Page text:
2nd or Civilian Model

# 2nd/Civilian Model – Common Characteristics

# 1st Variation – Key Features

# 2nd Variation – Key Features

# Some Thoughts on the Civilians

# News from Downrange

# Pricing & Serial Number Ranges

# More Thoughts on the Civilians

 

Fabriques d’Armes Unies de LiŹge (FAUL) produced the Civilians with a deep blue, round recoil shield, silver plated trigger-guard and back-strap without notch for shoulder stock and mostly varnished grips as the “refined” version of the New Model Army (NMA). This variant was launched as the second model after the Regular New Model Army (RNMA). First shipments to the USA were probably made from mid-1960.

2nd Model

Civilian Model - Common Characteristics

Barrel

8"

Frame

3-screw not cut for shoulder stock in recoil shield & back-strap

Cylinder

Centaure proprietary naval engagement scene similar to Ormsby-type but less background details

Cylinder marking

NEW MODEL .44

Finish

blue & case hardened (B/CCH), trigger-guard & back-strap silver plated

Chambers

large

Arbor

1st version

Prefix

"C" before serial number ("C" for Civilian Model).

Comments

variant sold primarily in the USA. These pistols were manufactured from 1960 in a separate block of serial numbers beginning with #C1

Today we recognize 2 variations of the Civilian Model. Production of the 2nd variation seems to have been terminated during 1963 due to limited market acceptance and unsatisfactory sales. The majority of the Civilians inspected have the serial number with prefix stamped on the front not on the breech side of their cylinders like on the NMAs.

 

1st Variation

Civilian Model - Key Features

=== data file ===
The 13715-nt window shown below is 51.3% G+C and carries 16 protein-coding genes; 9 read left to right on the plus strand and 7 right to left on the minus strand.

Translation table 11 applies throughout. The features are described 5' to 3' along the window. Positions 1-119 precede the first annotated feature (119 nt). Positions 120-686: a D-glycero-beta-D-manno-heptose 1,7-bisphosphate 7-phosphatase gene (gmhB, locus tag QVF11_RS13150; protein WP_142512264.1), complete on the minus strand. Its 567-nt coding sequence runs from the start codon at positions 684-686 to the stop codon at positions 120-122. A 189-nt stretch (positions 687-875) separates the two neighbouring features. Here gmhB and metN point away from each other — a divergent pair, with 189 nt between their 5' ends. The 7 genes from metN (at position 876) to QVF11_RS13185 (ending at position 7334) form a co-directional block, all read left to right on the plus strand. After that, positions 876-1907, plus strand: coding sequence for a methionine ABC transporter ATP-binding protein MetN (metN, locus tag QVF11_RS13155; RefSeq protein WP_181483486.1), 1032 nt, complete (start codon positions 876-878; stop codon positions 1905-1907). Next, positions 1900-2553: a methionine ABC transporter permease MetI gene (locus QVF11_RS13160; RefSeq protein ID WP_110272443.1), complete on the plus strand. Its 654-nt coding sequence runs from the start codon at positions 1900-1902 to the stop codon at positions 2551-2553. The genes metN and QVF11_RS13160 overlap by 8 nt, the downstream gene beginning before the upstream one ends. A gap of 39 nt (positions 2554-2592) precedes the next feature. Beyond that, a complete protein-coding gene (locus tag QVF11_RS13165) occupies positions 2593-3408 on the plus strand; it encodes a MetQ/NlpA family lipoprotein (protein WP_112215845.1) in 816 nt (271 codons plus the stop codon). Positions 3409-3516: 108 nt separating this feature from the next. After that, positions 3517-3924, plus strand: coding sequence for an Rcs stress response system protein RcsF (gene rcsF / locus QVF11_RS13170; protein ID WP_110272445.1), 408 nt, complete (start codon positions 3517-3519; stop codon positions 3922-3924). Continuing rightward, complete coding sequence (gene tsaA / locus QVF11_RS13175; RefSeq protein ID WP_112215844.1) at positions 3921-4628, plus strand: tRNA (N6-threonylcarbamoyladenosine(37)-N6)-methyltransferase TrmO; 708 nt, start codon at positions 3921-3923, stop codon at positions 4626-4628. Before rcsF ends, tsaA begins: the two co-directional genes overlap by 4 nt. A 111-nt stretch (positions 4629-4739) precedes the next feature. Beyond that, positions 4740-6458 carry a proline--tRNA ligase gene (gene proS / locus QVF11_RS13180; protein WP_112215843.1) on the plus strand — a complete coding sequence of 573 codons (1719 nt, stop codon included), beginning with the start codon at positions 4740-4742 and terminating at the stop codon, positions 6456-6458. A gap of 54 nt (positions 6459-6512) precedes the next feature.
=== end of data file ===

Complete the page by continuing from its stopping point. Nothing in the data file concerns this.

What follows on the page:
Cylinder legend

ENGAGED 16 MAY 1843

Logo

none

Barrel marking

"1960 NEW MODEL ARMY"

Civilian #C1 1st variation: the first Civilian made - courtesy Shore Collection

Civilian #C1 1st variation: serial numbers in the usual positions under the barrel lug, frame and trigger-guard

#C418 below was discovered together with RNMA #87 early 2008 in the pre-owned gun cabinet of a gun dealer on the outskirts of Las Vegas.

Civilian #C418 1st variation: typically no centaur logo on frame

In line with FROCS recommended SOPs both Centaures were liberated on the spot. #87 found a new home in Texas, #C418 was added to a German Centaure herd.

Civilian #C418: legend on cylinder (left), S/N on front side of cylinder (center), BS & TG silver plated, no notch for shoulder stock (right)

 

2nd Variation

Civilian Model - Key Features

Cylinder legend

none

Logo

rampant centaur

Barrel markings

"1960 NEW MODEL ARMY"

“1960 NEW MODEL ARMY”    CENTENNIAL TRADE MARK CHICAGO U.S.

CENTENNIAL TRADE MARK   "1960 NEW MODEL ARMY"

Comments

legend on the cylinders was omitted after the first run of pistols at the suggestion of the Ohio Gun Collectors Association to inhibit possible use of these cylinders in fakery